Election Of Hardline Iran President May Not Kill Nuclear Deal
NEW DELHI: Iran will vote on Friday for a new president, but will the new man be interested in working with the US to secure the nuclear deal (Joint Comprehensive Plan of Action – JCPOA)? Ebrahim Raisi, the man most likely to become president – the results will be known on Saturday – is seen as an ultraconservative hardliner who has repeatedly called for a “strong government”. He is expected to take a tougher line with Washington than current President Rouhani. How much that will impact the Vienna talks on the nuclear deal remains to be seen.
Former ambassador and West Asia expert Anil Trigunayat believes the fact that the Biden administration is allowing Iran access to bank funds (to pay its UN dues) is a positive. Nor has it added any new sanctions against Iran, giving confidence to China among others to continue importing Iranian oil.
As for Ebrahim Raisi “(he) may be a hardliner, but he is a pragmatist. There is likely to be leeway on both sides going forward.”
West Asia analysts point out that undue importance should not be given to the president’s personality. Former ambassador Talmiz Ahmad points out foreign affairs, defence and national security are decided by Iran’s Supreme National Security Council (SNSC) of which the president is but one voice.
“Even if Raisi becomes president his voice is one among many. The most important person in the SNSC is Ali Shamkhani. The Supreme Leader will take a final call as was the case in 2015,” says Ahmad.
But Iran’s belligerence could be a problem. A statement made by President Hassan Rouhani earlier this week that Iran could enrich uranium up to 63%, taking it a step closer towards possessing nuclear weapons caught many by surprise. However, those used to dealing with Iran said such statements were no surprise.
“Rouhani was trying to posture himself as a hardliner given that he has been accused of running a ‘weak’ government. Also, the Iran method has traditionally been that of brinkmanship. It’s not just the US, India has been victim of this too. The Iranians talk about friendship and co-operation in Jask and then take away the Farzad gas field contract from us. They work on this business of uncertainty,” says Trigunayat.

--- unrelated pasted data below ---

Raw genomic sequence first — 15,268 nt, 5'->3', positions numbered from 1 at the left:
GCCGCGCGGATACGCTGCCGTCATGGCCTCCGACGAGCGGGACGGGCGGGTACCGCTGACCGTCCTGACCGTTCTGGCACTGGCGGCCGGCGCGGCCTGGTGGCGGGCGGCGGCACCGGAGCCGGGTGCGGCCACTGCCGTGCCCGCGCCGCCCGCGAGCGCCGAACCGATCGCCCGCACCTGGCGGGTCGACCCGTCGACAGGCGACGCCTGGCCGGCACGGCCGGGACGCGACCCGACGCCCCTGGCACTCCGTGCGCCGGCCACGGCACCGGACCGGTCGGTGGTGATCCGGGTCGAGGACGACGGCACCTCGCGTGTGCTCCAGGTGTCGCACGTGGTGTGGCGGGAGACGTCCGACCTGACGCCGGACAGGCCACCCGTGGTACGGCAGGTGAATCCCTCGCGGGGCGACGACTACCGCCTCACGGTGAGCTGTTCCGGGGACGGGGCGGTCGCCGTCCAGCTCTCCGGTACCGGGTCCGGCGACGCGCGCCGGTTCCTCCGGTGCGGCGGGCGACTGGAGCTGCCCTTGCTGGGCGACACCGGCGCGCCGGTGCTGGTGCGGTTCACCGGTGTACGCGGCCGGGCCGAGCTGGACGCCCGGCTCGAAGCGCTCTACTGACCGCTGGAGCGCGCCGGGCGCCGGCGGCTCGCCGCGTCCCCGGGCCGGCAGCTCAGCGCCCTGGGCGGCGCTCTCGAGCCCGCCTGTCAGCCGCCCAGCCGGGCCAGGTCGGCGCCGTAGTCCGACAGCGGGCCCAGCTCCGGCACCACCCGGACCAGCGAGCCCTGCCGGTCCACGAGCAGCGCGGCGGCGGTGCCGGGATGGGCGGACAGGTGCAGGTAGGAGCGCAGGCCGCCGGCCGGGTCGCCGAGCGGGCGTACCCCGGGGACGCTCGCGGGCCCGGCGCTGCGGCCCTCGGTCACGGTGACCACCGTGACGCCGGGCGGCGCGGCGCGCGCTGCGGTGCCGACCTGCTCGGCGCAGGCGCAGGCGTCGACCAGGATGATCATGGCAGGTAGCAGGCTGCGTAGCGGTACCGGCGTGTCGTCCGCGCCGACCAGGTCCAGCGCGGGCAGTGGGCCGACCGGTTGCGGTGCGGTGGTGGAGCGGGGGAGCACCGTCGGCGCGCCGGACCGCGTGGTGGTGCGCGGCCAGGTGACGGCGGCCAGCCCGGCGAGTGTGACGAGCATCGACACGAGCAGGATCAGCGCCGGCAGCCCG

While most Iran observers believe that a deal is in the offing, they also believe that there will no rush to get it done. The Biden administration will have to give time to the new regime to settle in and they may be dealing with some new faces. Foreign Minister Javad Zarif may no longer be in the mix and from the Iranian side, the loosening of US sanctions may give the impression that it is Washington which is more eager for a deal.
AK Pasha, professor at the Centre for West Asian Studies in JNU, argues that Iran has been used to living with sanctions since 1979. Russia and China — the latter signed a strategic agreement with Tehran earlier this year – tells the US that Tehran has powerful friends and current policy may have run its course.
Pasha also points to a recent phenomenon called “de-dollarisation” being pushed by Beijing and Moscow in the oil and energy market. President Putin has advised Europe to pay for Russian gas only in Euros. “Putin’s insistence on Euros and China’s willingness to accept Chinese currency from BRI nations ensures that the dollar supremacy is coming under threat,” claims Pasha adding that “This has geo-political implications for the US who will be more eager to make a deal happen.”
The key question is Israel: In a recent interview former Mossad chief Yossi Cohen signalled that Israel was behind the assassination of the Iranian nuclear scientist Mohsen Fakhrizadeh, and the explosion at the Natanz centrifuge facility. He warned that Israel would not allow Iran to acquire nuclear weapons at any cost.
Talmiz Ahmad believes such statements are par for the course. One can’t expect a Mossad chief to be soft on Iran. AK Pasha says any attack from Israel is likely to generate a “tit-for-tat” response from Iran’s proxies although this is unlikely to happen.
“There is a sea-change today in Israeli politics,” argues Pasha, “The Americans were unhappy with Netanyahu because of his hardline position and the main priority of the Naftali Bennet-led coalition government will be to restore US-Israeli ties which had collapsed under Netanyahu. They are not likely to do anything that will alarm the US.”